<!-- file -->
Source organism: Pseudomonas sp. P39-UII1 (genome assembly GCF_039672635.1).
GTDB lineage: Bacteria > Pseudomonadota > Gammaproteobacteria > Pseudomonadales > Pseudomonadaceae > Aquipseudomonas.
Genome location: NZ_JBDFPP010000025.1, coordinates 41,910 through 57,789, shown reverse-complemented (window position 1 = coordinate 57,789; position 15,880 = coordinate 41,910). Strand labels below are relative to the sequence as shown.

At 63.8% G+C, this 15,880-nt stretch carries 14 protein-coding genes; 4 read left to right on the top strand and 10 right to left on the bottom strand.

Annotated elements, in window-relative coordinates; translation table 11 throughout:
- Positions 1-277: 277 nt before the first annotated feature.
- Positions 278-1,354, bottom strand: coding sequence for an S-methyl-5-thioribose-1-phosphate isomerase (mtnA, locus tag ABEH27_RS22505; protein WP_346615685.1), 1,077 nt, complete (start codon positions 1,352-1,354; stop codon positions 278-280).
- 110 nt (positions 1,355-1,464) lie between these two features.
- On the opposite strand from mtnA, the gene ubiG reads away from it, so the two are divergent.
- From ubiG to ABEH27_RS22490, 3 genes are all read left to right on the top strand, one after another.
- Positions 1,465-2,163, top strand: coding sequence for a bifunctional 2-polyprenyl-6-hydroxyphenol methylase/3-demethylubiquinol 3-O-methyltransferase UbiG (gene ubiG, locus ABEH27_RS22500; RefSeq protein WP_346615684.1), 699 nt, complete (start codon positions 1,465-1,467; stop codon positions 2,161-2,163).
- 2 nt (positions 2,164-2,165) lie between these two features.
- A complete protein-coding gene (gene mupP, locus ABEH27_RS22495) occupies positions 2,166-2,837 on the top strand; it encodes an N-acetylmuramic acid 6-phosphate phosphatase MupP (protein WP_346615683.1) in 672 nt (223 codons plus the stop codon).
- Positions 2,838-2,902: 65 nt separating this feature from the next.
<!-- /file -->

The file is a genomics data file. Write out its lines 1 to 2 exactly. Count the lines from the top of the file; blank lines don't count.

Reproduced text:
Source organism: Pseudomonas sp. P39-UII1 (genome assembly GCF_039672635.1).
GTDB lineage: Bacteria > Pseudomonadota > Gammaproteobacteria > Pseudomonadales > Pseudomonadaceae > Aquipseudomonas.